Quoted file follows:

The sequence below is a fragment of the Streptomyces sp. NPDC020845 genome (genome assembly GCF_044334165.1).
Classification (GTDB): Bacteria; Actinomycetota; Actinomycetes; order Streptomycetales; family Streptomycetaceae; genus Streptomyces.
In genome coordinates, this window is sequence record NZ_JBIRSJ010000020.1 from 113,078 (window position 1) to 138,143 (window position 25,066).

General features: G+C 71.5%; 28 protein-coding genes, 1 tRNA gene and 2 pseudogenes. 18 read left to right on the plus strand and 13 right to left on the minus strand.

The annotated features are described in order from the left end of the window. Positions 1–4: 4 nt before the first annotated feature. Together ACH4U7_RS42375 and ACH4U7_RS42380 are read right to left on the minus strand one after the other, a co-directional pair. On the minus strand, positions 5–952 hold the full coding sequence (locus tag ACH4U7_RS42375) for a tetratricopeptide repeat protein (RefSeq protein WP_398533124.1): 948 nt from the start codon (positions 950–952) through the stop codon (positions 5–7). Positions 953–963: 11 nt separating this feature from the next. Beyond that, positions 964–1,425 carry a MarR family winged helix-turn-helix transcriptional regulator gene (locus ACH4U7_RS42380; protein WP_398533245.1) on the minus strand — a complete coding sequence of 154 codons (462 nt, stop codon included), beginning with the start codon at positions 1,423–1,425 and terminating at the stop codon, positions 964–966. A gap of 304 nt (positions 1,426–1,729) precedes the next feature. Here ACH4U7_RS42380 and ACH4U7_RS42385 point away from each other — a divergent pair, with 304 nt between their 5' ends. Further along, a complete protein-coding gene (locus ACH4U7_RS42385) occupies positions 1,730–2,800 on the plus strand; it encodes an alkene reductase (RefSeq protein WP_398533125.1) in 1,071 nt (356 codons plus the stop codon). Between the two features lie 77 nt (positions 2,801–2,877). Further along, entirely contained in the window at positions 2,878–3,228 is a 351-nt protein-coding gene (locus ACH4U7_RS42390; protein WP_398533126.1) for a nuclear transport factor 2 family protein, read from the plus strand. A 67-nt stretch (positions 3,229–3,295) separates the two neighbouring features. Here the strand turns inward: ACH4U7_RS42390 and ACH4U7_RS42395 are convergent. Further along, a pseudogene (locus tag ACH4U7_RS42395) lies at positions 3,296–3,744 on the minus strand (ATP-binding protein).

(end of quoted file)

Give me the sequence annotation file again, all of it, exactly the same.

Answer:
The sequence below is a fragment of the Streptomyces sp. NPDC020845 genome (genome assembly GCF_044334165.1).
Classification (GTDB): Bacteria; Actinomycetota; Actinomycetes; order Streptomycetales; family Streptomycetaceae; genus Streptomyces.
In genome coordinates, this window is sequence record NZ_JBIRSJ010000020.1 from 113,078 (window position 1) to 138,143 (window position 25,066).

General features: G+C 71.5%; 28 protein-coding genes, 1 tRNA gene and 2 pseudogenes. 18 read left to right on the plus strand and 13 right to left on the minus strand.

The annotated features are described in order from the left end of the window. Positions 1–4: 4 nt before the first annotated feature. Together ACH4U7_RS42375 and ACH4U7_RS42380 are read right to left on the minus strand one after the other, a co-directional pair. On the minus strand, positions 5–952 hold the full coding sequence (locus tag ACH4U7_RS42375) for a tetratricopeptide repeat protein (RefSeq protein WP_398533124.1): 948 nt from the start codon (positions 950–952) through the stop codon (positions 5–7). Positions 953–963: 11 nt separating this feature from the next. Beyond that, positions 964–1,425 carry a MarR family winged helix-turn-helix transcriptional regulator gene (locus ACH4U7_RS42380; protein WP_398533245.1) on the minus strand — a complete coding sequence of 154 codons (462 nt, stop codon included), beginning with the start codon at positions 1,423–1,425 and terminating at the stop codon, positions 964–966. A gap of 304 nt (positions 1,426–1,729) precedes the next feature. Here ACH4U7_RS42380 and ACH4U7_RS42385 point away from each other — a divergent pair, with 304 nt between their 5' ends. Further along, a complete protein-coding gene (locus ACH4U7_RS42385) occupies positions 1,730–2,800 on the plus strand; it encodes an alkene reductase (RefSeq protein WP_398533125.1) in 1,071 nt (356 codons plus the stop codon). Between the two features lie 77 nt (positions 2,801–2,877). Further along, entirely contained in the window at positions 2,878–3,228 is a 351-nt protein-coding gene (locus ACH4U7_RS42390; protein WP_398533126.1) for a nuclear transport factor 2 family protein, read from the plus strand. A 67-nt stretch (positions 3,229–3,295) separates the two neighbouring features. Here the strand turns inward: ACH4U7_RS42390 and ACH4U7_RS42395 are convergent. Further along, a pseudogene (locus tag ACH4U7_RS42395) lies at positions 3,296–3,744 on the minus strand (ATP-binding protein).